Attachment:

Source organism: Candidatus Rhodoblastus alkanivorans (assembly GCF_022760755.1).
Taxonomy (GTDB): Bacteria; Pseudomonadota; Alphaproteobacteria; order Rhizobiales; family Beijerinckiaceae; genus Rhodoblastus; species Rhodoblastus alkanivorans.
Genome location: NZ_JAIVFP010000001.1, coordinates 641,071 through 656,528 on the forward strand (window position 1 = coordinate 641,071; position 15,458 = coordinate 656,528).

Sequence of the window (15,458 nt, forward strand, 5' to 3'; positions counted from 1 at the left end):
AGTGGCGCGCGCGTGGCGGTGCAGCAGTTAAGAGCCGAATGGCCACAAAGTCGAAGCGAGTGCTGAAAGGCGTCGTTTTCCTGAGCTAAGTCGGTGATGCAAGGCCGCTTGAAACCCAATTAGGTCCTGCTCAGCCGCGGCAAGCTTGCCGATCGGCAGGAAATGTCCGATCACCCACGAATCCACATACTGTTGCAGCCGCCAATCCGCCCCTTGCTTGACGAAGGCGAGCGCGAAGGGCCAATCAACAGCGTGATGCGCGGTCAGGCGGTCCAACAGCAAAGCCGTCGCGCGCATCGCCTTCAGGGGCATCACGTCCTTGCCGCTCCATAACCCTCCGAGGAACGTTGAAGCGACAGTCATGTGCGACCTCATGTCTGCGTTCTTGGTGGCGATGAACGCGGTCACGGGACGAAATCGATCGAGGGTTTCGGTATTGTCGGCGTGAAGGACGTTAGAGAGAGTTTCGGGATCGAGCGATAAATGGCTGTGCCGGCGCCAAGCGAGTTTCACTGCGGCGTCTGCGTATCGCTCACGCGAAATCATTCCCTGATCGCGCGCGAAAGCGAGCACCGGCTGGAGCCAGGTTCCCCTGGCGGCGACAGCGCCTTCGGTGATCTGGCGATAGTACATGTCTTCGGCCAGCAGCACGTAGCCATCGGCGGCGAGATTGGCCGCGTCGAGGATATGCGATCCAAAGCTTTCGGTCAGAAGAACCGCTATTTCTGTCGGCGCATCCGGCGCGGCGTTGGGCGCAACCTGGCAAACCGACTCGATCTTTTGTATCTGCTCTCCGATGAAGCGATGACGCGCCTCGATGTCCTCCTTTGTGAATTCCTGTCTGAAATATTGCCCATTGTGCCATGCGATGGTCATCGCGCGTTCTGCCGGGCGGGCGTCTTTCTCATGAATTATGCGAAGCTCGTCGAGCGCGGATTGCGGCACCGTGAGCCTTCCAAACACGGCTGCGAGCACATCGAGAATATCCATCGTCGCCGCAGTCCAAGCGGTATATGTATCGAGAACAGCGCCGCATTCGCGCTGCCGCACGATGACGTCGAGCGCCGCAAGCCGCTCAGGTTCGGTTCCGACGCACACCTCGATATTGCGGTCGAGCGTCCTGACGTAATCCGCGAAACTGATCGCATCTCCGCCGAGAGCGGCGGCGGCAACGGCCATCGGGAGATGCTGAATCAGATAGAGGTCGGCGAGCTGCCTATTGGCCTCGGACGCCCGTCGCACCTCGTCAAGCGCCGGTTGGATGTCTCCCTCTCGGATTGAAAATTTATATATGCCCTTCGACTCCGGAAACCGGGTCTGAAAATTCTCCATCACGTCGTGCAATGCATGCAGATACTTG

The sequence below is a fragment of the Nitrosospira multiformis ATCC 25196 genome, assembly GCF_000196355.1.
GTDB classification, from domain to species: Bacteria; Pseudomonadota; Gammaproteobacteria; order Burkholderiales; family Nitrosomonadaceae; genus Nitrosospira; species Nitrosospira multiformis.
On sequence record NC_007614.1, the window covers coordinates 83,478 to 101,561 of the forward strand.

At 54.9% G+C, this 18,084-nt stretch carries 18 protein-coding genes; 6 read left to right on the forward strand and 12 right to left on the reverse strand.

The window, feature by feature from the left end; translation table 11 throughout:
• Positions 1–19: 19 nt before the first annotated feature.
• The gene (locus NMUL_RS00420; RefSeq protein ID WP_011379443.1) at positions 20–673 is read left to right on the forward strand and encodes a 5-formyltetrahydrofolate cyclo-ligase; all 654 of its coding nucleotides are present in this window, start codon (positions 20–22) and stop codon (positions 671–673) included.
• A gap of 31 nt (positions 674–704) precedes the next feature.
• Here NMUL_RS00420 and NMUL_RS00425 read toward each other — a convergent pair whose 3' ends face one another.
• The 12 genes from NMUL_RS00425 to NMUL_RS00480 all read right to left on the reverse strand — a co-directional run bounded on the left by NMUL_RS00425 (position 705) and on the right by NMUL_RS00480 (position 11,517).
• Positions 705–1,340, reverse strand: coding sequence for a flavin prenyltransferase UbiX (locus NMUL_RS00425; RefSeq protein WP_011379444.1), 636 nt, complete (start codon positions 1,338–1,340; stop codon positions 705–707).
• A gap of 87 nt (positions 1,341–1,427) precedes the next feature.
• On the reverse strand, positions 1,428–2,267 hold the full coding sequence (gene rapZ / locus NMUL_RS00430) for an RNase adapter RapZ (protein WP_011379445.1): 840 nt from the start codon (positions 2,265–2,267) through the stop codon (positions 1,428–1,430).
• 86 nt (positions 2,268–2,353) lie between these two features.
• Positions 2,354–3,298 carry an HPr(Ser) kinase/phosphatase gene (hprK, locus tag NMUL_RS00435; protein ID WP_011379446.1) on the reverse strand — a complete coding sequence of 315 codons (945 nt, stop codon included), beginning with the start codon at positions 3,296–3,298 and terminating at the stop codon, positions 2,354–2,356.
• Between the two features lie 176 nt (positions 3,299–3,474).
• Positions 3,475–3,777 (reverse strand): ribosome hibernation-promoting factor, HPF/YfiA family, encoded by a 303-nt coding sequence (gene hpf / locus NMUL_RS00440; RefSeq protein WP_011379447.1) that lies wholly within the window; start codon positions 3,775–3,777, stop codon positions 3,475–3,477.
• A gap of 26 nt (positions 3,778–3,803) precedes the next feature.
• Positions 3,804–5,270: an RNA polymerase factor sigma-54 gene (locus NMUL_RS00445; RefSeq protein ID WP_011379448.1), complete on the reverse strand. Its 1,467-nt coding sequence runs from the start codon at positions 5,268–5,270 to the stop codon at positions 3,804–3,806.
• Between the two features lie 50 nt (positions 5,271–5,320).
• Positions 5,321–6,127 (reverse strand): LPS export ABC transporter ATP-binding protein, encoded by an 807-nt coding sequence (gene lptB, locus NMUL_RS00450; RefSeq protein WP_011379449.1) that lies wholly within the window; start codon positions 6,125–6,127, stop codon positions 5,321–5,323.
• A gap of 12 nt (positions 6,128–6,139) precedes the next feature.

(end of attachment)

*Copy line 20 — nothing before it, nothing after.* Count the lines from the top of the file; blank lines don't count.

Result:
• Positions 2,354–3,298 carry an HPr(Ser) kinase/phosphatase gene (hprK, locus tag NMUL_RS00435; protein ID WP_011379446.1) on the reverse strand — a complete coding sequence of 315 codons (945 nt, stop codon included), beginning with the start codon at positions 3,296–3,298 and terminating at the stop codon, positions 2,354–2,356.